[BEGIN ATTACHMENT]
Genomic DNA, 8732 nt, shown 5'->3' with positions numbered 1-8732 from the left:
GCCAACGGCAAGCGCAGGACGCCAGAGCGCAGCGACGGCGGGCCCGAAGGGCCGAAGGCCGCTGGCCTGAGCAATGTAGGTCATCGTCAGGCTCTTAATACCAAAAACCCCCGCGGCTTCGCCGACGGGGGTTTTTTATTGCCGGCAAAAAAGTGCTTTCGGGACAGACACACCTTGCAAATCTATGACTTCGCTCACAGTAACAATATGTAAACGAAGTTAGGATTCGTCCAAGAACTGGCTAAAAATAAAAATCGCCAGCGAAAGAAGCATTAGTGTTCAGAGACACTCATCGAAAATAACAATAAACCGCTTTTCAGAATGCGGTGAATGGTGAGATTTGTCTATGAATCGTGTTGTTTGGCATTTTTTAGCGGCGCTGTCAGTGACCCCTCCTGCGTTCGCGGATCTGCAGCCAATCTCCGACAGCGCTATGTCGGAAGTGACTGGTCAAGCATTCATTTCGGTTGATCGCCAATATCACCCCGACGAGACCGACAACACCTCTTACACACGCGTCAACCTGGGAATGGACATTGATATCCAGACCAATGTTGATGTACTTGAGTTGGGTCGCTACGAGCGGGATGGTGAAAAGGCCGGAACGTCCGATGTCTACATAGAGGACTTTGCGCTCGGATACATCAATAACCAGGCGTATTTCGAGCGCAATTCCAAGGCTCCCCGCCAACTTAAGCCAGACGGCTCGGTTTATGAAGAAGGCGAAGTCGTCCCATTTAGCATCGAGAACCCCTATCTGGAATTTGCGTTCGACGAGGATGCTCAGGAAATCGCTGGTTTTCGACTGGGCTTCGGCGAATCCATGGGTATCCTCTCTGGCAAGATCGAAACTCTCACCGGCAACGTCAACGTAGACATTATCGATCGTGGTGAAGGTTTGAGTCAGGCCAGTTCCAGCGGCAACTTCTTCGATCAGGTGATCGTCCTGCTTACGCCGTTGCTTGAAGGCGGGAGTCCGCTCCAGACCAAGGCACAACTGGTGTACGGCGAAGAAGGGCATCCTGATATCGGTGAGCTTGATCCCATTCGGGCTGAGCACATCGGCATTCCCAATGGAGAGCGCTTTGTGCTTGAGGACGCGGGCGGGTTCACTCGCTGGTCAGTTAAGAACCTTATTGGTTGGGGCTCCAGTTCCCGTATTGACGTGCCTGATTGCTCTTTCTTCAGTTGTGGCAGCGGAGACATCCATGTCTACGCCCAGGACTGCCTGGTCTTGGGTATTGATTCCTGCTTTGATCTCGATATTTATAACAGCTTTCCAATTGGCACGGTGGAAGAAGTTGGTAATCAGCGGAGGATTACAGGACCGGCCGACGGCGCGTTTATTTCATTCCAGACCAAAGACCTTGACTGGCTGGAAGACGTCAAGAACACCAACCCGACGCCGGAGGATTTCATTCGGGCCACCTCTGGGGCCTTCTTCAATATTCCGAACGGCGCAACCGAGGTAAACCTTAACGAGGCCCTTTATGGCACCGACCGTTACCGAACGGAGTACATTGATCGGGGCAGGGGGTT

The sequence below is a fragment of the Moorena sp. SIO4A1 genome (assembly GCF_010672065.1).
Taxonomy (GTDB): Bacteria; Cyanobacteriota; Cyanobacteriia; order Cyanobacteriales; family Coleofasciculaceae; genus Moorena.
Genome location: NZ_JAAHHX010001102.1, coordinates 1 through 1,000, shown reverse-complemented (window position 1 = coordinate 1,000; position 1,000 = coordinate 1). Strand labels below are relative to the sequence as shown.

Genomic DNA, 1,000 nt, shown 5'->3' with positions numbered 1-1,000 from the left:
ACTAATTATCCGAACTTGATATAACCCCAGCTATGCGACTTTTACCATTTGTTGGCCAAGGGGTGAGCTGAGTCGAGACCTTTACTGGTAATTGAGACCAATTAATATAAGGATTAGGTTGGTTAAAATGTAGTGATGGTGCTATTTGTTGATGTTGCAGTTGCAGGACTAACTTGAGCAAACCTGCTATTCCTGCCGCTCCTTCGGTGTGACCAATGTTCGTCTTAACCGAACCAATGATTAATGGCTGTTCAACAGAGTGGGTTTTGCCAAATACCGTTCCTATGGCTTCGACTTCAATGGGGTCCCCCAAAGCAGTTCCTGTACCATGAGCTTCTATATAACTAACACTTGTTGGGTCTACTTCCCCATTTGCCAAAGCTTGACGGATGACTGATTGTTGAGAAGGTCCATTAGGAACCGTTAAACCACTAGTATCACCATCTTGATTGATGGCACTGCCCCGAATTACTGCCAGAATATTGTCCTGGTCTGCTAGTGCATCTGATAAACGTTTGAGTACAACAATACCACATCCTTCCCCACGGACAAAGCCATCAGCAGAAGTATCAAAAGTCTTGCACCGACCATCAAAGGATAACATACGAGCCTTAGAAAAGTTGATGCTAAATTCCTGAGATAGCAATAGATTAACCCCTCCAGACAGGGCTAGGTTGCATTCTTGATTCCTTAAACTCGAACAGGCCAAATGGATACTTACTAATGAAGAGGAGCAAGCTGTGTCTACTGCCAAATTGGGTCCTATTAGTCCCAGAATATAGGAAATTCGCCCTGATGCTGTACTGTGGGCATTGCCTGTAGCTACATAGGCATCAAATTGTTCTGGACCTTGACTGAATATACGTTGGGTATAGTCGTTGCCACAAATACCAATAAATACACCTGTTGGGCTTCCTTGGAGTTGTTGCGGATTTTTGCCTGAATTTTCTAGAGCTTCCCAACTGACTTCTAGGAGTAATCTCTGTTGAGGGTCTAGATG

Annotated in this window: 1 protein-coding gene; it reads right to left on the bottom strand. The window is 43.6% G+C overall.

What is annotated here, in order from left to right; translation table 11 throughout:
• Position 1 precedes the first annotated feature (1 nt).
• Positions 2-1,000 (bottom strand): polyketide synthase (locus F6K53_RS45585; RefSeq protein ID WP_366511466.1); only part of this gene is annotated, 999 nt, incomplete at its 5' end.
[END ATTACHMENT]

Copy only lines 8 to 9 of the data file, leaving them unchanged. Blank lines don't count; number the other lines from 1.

Annotated in this window: 1 protein-coding gene; it reads right to left on the bottom strand. The window is 43.6% G+C overall.

What is annotated here, in order from left to right; translation table 11 throughout: